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Using a specially-built, 1.3-meter telescope at Siding Spring Observatory near Coonabarabran, the SkyMapper Southern Sky Survey is producing a high-fidelity digital record of the entire southern sky for Australian astronomers. Learn More →

Latest Data Release


Feb 27, 2019

21,000 deg2
505,176,667 objects
121,494 exposures
4.7 billion detections
Matched against 2MASS,
AllWISE, ATLAS Refcat2,
and UCAC4

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SkyMapper's Southern Sky Survey is led by the Research School of Astronomy and Astrophysics at the Australian National University, in collaboration with seven Australian universities and the Australian Astronomical Observatory. The goal of the project is to create a deep, multi-epoch, multi-colour digital survey of the entire southern sky. This will facilitate a broad range of exciting science, including discovering the oldest stars in the Galaxy, finding new dwarf galaxies in orbit around the Milky Way, and measuring the effects of Dark Energy on the Universe through nearby supernovae.

On this site you can read about SkyMapper and its surveys, browse the latest data releases and query images and catalogues using simple forms or Virtual Observatory web services. Before downloading or publishing data we ask that you review the policies section to familiarise yourself with the authorship and protected science policies. As part of SkyMapper's status as a National Facility, Australian astronomers will typically enjoy exclusive access to each data release for 12-18 months. International astonomers are welcome to use the data after such time, or collaborate with Australian colleagues. Please contact us for more information.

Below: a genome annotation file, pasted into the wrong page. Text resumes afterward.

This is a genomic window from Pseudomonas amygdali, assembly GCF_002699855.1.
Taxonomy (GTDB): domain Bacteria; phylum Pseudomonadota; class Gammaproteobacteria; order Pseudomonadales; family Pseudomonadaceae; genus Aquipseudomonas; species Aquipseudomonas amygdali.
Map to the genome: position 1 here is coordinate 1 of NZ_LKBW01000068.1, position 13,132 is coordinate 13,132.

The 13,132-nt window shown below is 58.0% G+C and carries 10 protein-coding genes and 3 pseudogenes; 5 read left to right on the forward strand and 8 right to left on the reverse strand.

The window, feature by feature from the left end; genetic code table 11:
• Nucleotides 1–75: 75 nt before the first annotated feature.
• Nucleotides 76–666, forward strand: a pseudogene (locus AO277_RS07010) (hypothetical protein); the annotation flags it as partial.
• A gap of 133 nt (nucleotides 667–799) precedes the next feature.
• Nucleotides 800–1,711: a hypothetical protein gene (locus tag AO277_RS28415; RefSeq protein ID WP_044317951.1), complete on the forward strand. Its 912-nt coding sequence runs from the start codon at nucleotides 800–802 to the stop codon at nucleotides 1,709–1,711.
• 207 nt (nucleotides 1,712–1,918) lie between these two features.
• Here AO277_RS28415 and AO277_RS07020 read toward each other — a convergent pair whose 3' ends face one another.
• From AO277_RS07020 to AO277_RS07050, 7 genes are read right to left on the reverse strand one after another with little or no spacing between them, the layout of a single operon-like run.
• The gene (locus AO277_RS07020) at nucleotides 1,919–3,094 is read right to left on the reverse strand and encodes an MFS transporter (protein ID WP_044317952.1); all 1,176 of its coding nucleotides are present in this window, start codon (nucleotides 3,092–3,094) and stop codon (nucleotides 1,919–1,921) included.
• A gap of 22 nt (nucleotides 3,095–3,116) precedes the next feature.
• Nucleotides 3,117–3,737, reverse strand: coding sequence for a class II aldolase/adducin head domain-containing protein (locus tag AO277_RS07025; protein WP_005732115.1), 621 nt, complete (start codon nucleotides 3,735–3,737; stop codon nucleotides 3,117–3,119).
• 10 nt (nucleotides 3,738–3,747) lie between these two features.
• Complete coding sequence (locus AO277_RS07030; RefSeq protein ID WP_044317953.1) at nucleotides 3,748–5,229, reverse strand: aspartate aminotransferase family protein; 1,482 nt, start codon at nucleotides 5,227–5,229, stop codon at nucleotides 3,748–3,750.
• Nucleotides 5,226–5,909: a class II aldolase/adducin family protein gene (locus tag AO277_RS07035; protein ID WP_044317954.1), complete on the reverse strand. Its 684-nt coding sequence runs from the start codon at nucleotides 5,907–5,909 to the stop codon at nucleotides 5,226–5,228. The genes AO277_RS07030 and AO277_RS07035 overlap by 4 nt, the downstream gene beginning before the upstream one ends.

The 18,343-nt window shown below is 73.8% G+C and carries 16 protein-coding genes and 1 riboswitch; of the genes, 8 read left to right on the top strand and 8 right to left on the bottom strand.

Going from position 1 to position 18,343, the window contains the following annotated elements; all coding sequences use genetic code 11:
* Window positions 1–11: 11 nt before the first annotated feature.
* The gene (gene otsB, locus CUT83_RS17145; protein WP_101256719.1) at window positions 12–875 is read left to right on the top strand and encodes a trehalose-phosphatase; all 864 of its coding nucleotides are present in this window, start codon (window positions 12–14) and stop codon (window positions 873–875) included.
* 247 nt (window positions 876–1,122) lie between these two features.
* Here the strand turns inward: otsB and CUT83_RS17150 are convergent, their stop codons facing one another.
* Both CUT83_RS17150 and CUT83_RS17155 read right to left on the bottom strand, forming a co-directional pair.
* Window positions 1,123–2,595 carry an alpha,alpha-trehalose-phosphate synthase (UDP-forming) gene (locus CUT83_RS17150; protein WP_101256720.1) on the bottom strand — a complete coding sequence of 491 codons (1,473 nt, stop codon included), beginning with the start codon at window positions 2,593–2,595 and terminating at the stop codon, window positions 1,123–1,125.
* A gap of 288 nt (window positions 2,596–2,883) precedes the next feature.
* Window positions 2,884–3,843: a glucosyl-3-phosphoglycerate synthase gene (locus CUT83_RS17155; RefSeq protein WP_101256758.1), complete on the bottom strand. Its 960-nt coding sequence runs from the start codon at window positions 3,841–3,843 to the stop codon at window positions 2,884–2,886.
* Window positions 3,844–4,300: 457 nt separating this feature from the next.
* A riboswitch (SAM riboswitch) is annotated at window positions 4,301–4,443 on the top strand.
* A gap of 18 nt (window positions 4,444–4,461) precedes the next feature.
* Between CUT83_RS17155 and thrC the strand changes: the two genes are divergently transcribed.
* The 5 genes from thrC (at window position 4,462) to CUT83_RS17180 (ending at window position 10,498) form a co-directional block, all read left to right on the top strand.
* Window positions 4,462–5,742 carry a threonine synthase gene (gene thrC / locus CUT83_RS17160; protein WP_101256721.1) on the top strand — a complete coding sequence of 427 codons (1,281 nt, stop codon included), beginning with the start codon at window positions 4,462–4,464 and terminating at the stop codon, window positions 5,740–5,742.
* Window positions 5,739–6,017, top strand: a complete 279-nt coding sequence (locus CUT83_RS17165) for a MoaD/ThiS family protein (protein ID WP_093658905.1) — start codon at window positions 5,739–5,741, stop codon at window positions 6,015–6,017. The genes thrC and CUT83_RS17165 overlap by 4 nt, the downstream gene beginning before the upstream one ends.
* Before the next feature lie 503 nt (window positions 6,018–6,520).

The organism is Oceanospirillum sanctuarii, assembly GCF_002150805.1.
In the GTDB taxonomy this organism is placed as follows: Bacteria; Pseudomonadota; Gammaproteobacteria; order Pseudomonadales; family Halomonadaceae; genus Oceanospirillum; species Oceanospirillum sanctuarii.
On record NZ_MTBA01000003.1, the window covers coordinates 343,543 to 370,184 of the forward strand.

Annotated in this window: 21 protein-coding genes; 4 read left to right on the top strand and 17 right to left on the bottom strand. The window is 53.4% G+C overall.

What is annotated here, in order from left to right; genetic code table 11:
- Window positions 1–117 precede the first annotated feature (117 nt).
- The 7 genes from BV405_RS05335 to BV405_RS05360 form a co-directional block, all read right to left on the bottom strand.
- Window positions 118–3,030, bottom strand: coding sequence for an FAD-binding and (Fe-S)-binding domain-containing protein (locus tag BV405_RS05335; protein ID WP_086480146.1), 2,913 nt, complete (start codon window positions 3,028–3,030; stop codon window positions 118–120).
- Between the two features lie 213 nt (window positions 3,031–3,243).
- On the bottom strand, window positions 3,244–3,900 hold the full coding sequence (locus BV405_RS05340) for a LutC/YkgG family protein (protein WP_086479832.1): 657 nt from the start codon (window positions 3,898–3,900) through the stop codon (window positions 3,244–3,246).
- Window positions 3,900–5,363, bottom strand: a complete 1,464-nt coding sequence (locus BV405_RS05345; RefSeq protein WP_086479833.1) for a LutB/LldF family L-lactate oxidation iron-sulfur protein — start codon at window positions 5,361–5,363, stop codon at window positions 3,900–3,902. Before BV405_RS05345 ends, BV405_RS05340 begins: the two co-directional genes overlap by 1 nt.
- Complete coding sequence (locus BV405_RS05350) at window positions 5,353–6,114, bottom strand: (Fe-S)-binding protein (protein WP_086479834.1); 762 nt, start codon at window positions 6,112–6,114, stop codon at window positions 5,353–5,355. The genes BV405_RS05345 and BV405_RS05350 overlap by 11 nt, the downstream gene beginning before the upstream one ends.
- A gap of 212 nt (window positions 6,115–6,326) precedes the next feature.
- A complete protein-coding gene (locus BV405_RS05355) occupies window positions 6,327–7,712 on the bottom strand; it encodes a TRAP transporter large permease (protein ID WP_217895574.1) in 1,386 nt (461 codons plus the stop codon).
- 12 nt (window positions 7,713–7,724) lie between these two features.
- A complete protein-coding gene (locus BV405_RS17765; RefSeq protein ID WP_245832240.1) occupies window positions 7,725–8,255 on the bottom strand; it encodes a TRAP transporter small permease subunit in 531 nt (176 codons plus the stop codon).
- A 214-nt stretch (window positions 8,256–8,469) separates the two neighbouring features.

Latest News

Great Balls of Fire! | 30 Apr 2021

Asteroid - meteor - meteorite. Some space rocks get to be all three, but very rarely do we get to study each of those stages for a single object. The transition of the asteroid, 2018 LA, into the meteorite, "Motopi Pan", is just the second time that an asteroid has been detected in space prior to impact and then its pieces have been collected from the ground. The first was in 2008, when meteorites from the asteroid 2008 TC3 were collected from the sands of Sudan. In 2018, SkyMapper got to play a small, but important, role in the story of 2018 LA ...

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The SkyMapper project and ASVO node have received funding and support from the following organisations: